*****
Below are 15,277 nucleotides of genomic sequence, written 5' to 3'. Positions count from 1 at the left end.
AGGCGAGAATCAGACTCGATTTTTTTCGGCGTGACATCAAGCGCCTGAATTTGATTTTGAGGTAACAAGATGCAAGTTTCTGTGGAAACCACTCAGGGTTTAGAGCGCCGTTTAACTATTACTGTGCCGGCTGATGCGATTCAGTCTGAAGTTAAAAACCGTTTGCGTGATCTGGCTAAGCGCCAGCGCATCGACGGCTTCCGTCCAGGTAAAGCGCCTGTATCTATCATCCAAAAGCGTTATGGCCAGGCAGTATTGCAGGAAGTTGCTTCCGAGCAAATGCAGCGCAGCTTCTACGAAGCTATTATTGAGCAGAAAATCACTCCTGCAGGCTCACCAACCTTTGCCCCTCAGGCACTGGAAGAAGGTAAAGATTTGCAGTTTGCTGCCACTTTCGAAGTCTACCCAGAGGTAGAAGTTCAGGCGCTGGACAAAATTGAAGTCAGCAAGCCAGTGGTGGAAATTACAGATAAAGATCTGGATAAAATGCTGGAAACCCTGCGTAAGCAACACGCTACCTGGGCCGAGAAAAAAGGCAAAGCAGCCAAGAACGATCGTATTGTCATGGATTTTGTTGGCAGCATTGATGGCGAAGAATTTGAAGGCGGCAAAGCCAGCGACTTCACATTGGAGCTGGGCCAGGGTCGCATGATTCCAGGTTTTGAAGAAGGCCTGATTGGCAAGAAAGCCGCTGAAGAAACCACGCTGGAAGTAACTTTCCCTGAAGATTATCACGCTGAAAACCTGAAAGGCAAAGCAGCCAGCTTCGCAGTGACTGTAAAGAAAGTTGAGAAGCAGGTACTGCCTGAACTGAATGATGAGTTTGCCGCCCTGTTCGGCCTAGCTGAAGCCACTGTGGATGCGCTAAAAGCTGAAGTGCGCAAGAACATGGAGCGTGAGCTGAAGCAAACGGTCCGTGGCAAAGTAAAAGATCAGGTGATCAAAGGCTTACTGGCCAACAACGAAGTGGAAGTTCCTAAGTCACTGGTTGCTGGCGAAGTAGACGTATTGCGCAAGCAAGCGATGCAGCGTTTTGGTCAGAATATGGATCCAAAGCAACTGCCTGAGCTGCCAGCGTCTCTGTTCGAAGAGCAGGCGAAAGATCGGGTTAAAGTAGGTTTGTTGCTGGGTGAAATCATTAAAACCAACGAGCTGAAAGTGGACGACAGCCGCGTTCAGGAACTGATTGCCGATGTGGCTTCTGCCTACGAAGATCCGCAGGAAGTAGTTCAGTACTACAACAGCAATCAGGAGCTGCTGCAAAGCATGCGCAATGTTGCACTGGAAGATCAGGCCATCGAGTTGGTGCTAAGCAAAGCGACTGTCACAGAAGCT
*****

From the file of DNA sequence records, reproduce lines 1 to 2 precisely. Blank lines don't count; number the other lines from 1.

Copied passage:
Below are 15,277 nucleotides of genomic sequence, written 5' to 3'. Positions count from 1 at the left end.
AGGCGAGAATCAGACTCGATTTTTTTCGGCGTGACATCAAGCGCCTGAATTTGATTTTGAGGTAACAAGATGCAAGTTTCTGTGGAAACCACTCAGGGTTTAGAGCGCCGTTTAACTATTACTGTGCCGGCTGATGCGATTCAGTCTGAAGTTAAAAACCGTTTGCGTGATCTGGCTAAGCGCCAGCGCATCGACGGCTTCCGTCCAGGTAAAGCGCCTGTATCTATCATCCAAAAGCGTTATGGCCAGGCAGTATTGCAGGAAGTTGCTTCCGAGCAAATGCAGCGCAGCTTCTACGAAGCTATTATTGAGCAGAAAATCACTCCTGCAGGCTCACCAACCTTTGCCCCTCAGGCACTGGAAGAAGGTAAAGATTTGCAGTTTGCTGCCACTTTCGAAGTCTACCCAGAGGTAGAAGTTCAGGCGCTGGACAAAATTGAAGTCAGCAAGCCAGTGGTGGAAATTACAGATAAAGATCTGGATAAAATGCTGGAAACCCTGCGTAAGCAACACGCTACCTGGGCCGAGAAAAAAGGCAAAGCAGCCAAGAACGATCGTATTGTCATGGATTTTGTTGGCAGCATTGATGGCGAAGAATTTGAAGGCGGCAAAGCCAGCGACTTCACATTGGAGCTGGGCCAGGGTCGCATGATTCCAGGTTTTGAAGAAGGCCTGATTGGCAAGAAAGCCGCTGAAGAAACCACGCTGGAAGTAACTTTCCCTGAAGATTATCACGCTGAAAACCTGAAAGGCAAAGCAGCCAGCTTCGCAGTGACTGTAAAGAAAGTTGAGAAGCAGGTACTGCCTGAACTGAATGATGAGTTTGCCGCCCTGTTCGGCCTAGCTGAAGCCACTGTGGATGCGCTAAAAGCTGAAGTGCGCAAGAACATGGAGCGTGAGCTGAAGCAAACGGTCCGTGGCAAAGTAAAAGATCAGGTGATCAAAGGCTTACTGGCCAACAACGAAGTGGAAGTTCCTAAGTCACTGGTTGCTGGCGAAGTAGACGTATTGCGCAAGCAAGCGATGCAGCGTTTTGGTCAGAATATGGATCCAAAGCAACTGCCTGAGCTGCCAGCGTCTCTGTTCGAAGAGCAGGCGAAAGATCGGGTTAAAGTAGGTTTGTTGCTGGGTGAAATCATTAAAACCAACGAGCTGAAAGTGGACGACAGCCGCGTTCAGGAACTGATTGCCGATGTGGCTTCTGCCTACGAAGATCCGCAGGAAGTAGTTCAGTACTACAACAGCAATCAGGAGCTGCTGCAAAGCATGCGCAATGTTGCACTGGAAGATCAGGCCATCGAGTTGGTGCTAAGCAAAGCGACTGTCACAGAAGCT